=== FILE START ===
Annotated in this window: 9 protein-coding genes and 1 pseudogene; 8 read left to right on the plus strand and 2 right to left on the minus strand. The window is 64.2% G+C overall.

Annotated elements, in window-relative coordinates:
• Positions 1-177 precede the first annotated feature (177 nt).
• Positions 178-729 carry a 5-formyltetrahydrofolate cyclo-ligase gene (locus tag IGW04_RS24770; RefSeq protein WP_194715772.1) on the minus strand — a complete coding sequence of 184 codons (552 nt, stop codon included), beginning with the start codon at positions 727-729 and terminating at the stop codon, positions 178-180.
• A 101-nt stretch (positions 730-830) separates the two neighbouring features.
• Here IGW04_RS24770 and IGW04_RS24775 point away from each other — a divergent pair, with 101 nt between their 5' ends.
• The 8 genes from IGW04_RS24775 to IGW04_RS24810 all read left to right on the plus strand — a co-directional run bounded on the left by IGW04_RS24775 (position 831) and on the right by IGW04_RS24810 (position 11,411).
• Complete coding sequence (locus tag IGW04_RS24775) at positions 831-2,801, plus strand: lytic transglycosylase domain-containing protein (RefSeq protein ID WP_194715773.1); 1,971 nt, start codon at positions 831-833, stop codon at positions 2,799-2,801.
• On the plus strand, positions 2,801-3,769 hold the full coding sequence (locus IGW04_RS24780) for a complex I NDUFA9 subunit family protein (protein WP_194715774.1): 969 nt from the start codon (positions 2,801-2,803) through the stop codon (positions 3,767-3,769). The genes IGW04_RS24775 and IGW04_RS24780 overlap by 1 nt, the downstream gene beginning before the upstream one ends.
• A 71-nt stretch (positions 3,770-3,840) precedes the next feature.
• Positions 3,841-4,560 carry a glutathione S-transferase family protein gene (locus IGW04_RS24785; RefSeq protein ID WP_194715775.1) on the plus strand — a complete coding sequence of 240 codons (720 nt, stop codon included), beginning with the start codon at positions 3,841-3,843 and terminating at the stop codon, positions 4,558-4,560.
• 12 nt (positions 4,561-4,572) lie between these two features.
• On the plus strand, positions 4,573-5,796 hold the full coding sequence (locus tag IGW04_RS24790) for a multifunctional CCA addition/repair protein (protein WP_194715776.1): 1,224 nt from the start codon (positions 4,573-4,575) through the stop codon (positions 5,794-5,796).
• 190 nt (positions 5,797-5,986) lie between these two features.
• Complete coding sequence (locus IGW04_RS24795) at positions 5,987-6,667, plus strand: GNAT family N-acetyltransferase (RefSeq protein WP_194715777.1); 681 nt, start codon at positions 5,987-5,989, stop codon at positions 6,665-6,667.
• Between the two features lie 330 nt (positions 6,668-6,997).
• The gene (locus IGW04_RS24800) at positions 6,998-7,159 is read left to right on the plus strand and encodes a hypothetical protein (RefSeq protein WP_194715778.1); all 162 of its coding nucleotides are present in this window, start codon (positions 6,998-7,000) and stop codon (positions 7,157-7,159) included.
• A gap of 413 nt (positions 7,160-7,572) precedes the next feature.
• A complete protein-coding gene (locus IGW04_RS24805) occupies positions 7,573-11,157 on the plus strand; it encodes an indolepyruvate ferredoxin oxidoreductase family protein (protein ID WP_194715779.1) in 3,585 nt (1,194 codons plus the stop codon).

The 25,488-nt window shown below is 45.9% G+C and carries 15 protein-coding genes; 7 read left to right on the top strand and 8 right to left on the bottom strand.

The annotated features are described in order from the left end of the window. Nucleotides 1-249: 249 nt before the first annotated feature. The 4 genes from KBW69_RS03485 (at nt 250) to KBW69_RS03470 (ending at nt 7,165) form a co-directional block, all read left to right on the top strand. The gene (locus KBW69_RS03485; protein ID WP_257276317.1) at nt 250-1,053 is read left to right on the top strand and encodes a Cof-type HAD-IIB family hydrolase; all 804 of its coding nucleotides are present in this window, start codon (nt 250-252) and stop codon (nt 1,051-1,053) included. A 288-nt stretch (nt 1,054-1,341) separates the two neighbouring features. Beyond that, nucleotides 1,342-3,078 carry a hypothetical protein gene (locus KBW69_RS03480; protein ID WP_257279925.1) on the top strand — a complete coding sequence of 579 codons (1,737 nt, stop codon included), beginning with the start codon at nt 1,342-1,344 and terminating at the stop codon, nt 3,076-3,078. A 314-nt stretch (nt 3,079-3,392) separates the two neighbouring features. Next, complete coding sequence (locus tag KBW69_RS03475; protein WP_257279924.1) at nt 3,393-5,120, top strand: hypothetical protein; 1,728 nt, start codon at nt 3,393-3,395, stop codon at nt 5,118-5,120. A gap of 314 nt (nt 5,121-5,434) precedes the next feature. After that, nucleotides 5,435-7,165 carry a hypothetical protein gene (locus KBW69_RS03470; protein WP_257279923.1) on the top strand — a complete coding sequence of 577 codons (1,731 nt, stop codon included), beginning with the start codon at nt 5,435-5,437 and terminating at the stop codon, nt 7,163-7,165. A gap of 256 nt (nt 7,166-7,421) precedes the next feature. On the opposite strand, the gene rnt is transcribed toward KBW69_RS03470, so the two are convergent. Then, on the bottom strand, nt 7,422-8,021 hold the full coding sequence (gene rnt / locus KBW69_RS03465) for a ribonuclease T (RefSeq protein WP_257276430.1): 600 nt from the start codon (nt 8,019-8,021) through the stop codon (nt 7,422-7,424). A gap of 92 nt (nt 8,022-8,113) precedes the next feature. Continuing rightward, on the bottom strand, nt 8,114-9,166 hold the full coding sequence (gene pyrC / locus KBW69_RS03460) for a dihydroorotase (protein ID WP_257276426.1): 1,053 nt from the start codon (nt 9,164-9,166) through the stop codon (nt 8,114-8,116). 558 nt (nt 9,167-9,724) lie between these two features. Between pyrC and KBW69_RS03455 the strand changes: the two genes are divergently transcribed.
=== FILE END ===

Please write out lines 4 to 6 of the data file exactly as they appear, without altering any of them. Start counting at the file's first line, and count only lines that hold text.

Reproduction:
• Positions 178-729 carry a 5-formyltetrahydrofolate cyclo-ligase gene (locus tag IGW04_RS24770; RefSeq protein WP_194715772.1) on the minus strand — a complete coding sequence of 184 codons (552 nt, stop codon included), beginning with the start codon at positions 727-729 and terminating at the stop codon, positions 178-180.
• A 101-nt stretch (positions 730-830) separates the two neighbouring features.
• Here IGW04_RS24770 and IGW04_RS24775 point away from each other — a divergent pair, with 101 nt between their 5' ends.